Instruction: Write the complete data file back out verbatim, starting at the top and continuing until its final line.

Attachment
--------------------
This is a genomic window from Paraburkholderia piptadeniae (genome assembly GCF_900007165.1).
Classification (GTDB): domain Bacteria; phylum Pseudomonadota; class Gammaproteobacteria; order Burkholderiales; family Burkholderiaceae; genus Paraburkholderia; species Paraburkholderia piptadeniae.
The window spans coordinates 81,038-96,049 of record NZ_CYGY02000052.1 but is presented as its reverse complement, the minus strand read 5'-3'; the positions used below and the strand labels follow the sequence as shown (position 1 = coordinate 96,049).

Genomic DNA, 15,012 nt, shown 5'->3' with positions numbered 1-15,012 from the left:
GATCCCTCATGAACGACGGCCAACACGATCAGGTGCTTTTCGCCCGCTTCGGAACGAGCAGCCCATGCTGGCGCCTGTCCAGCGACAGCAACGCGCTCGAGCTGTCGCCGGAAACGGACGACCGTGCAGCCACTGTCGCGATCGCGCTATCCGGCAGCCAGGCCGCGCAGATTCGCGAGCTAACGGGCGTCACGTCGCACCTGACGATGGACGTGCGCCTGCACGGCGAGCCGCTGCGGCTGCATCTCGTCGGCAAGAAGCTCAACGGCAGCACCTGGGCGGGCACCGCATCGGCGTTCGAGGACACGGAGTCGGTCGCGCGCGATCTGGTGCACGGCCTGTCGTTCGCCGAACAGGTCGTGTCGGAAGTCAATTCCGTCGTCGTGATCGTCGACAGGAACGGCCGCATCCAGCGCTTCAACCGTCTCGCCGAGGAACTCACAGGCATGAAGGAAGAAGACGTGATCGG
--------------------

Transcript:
This is a genomic window from Paraburkholderia piptadeniae (genome assembly GCF_900007165.1).
Classification (GTDB): domain Bacteria; phylum Pseudomonadota; class Gammaproteobacteria; order Burkholderiales; family Burkholderiaceae; genus Paraburkholderia; species Paraburkholderia piptadeniae.
The window spans coordinates 81,038-96,049 of record NZ_CYGY02000052.1 but is presented as its reverse complement, the minus strand read 5'-3'; the positions used below and the strand labels follow the sequence as shown (position 1 = coordinate 96,049).

Genomic DNA, 15,012 nt, shown 5'->3' with positions numbered 1-15,012 from the left:
GATCCCTCATGAACGACGGCCAACACGATCAGGTGCTTTTCGCCCGCTTCGGAACGAGCAGCCCATGCTGGCGCCTGTCCAGCGACAGCAACGCGCTCGAGCTGTCGCCGGAAACGGACGACCGTGCAGCCACTGTCGCGATCGCGCTATCCGGCAGCCAGGCCGCGCAGATTCGCGAGCTAACGGGCGTCACGTCGCACCTGACGATGGACGTGCGCCTGCACGGCGAGCCGCTGCGGCTGCATCTCGTCGGCAAGAAGCTCAACGGCAGCACCTGGGCGGGCACCGCATCGGCGTTCGAGGACACGGAGTCGGTCGCGCGCGATCTGGTGCACGGCCTGTCGTTCGCCGAACAGGTCGTGTCGGAAGTCAATTCCGTCGTCGTGATCGTCGACAGGAACGGCCGCATCCAGCGCTTCAACCGTCTCGCCGAGGAACTCACAGGCATGAAGGAAGAAGACGTGATCGG